An even more elaborate rebuttal to the article was provided by the comedian and journalist Steve Heisler, who wrote: ‘Hecklers make comedy memorable in the same way vacations are made memorable when you get mugged on them. You’re forced to make lemonade out of lemons. But make no mistake: there are fucking lemons.

‘This is a vibrant… art form,’ he continued, ‘that benefits from a deep understanding of what it takes to craft a set. What it takes to hone a joke. What it takes to devote your life to a career that is 99.99 per cent rejection, and STILL keep going….’

All of which is capable of making you feel pretty guilty if, like me, you’re a fan of stand-up who’s sometimes entertained by what happens when somebody heckles.

Iran's President Hassan Rouhani laughs as he speaks during an event hosted by the Council on Foreign Relations and the Asia Society in New York, September 26, 2013. REUTERS/Keith Bedford (

It’s not like this whole idea of heckling-is-good-for-comedy is some imaginary construct of journalists and other outsiders. It has very earnest proponents among stand-ups themselves. Billy Crystal – the furthest thing imaginable from a comedy outsider – made and starred in a movie, Mr. Saturday Night(1992), in which the fictional comedian Buddy Young Jr finds his voice as a comic precisely because of a heckler. He’s a young kid, up there on the big stage doing his shticky routine, and bombing terribly. A guy starts coming at him from the crowd with insults, and the insults Buddy volleys back are what bolster his material and his confidence, and put the crowd on his side. A career is born.

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It’s not just in the movies, either. The comedian Franklyn Ajaye has written a terrific book called Comic Insights: The Art of Stand-Up Comedy (2002), in which the following words appear: ‘Sometimes a heckler can be good for your show, particularly if you’re at a point where you don’t have any new material and you’re a little bored with your act. Dealing with a heckler can be a chance for you to play around and see how your mind handles fresh stimuli.’

It’s worth emphasising that what Ajaye says here isn’t that heckling is good for comedians because it helps them prepare for dealing with other hecklers; what he says is that heckling is good for comedians because it helps improve their actual comedy.

President Obama Laughs with Aides on Air Force One

The Canadian-born comedian Harland Williams, who is interviewed in the documentary Heckler (2007), says: ‘I just like the challenge of a heckler. I like it when people yell out, because basically they’re just shooting a bullet at you – it’s like a verbal bullet. You’re in the middle of something, and all of a sudden – pshoo-oooww – and you can either, like, do a Matrix [leaning away from and underneath the bullet], or you can catch it [catching the bullet with one hand] and go: “Let’s go buddy – it’s party time!”’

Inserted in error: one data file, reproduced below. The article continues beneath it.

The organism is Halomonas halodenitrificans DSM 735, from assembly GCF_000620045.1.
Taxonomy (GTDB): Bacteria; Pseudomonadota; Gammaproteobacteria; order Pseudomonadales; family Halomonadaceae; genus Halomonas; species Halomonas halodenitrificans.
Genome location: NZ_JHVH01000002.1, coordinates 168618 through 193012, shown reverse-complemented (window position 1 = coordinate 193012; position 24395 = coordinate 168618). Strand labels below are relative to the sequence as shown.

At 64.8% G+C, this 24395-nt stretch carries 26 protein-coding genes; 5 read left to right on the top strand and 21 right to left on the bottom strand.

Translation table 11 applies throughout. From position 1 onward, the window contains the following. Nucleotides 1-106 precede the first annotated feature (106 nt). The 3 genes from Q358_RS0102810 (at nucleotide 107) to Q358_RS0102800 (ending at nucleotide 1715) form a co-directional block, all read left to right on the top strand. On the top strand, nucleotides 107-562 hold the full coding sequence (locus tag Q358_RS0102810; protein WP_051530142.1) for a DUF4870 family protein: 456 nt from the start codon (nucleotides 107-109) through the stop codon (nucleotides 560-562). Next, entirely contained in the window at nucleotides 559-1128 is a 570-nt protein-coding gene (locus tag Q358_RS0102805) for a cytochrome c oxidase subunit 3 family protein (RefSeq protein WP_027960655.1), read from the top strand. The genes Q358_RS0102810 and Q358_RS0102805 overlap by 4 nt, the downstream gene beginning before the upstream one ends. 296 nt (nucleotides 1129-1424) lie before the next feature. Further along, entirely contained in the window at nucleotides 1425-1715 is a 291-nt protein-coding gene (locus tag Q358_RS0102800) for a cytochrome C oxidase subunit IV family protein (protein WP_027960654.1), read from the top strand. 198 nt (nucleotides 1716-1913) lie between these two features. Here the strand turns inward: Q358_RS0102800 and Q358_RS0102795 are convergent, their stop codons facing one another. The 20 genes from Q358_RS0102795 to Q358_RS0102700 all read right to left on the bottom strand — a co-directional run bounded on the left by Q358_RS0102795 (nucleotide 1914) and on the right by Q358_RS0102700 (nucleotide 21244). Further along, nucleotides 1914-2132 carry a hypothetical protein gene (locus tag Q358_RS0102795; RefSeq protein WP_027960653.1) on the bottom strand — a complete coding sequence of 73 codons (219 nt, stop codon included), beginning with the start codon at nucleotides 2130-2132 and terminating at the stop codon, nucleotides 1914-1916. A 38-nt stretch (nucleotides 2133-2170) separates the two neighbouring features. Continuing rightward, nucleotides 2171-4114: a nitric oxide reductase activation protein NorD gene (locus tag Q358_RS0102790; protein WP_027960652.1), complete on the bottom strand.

Who's laughing now?

And we shouldn’t ignore the undeniable fact that comedians have been known to sometimes hire hecklers, planting them in the audience because of the frisson of danger they can give a show. Granted, these plants are working from scripted material, entirely on the comedian’s own terms, often written by the comedian himself. Two examples from Richard Zoglin’s biography Hope: Entertainer of the Century (2014) illustrate perfectly what I mean. Read the rest of this entry »


Big Moon Presents: Tales From Deep Space

Come for the luxury, stay for the adventure!

From Amazon Games, and Amazon Games & Apps, I share this item because of the talent involved in the making of the video. It’s written by Pundit Planet favorite author and good buddy Robert Ferrigno. Known for stylish crime fiction novels, nor fiction, and more recently, futurist political fiction, the Assassin series: ‘Prayers for the Assassin, Sins of the Assassin, and Heart of the Assassin, followed by ‘The Girl Who Cried Wolf’ (all available through Amazon, conveniently) Also, a friend of National Review and occasional NRO contributor (this item about author Elmore Leonard, for example) We have some Ferrigno-related news archived here, Robert was an inspiration when this site was being launched, we love having a reason to include him. Lot of other talented involved in the project, too.

Now that Robert is doing story design for games, currently at Amazon, we often don’t know what projects he’s involved in, while he’s working on them. Today, however, this video got released, and is being promoted at the Apple Store, among other outlets, so naturally want to show it here, too. Here’s a description:

E, one of the game’s two playable characters, could very well be a distant relative of Lost Winds‘ young hero Toku. A traveling salesman by trade, E gets his luggage mixed up with CASI, a combat assured secure inventory drone, on the Big Moon space station. At the same time, the station’s servile Meek population stage an uprising. E and CASI must work together to recover the lost luggage and unravel the secret behind the Meek revolt.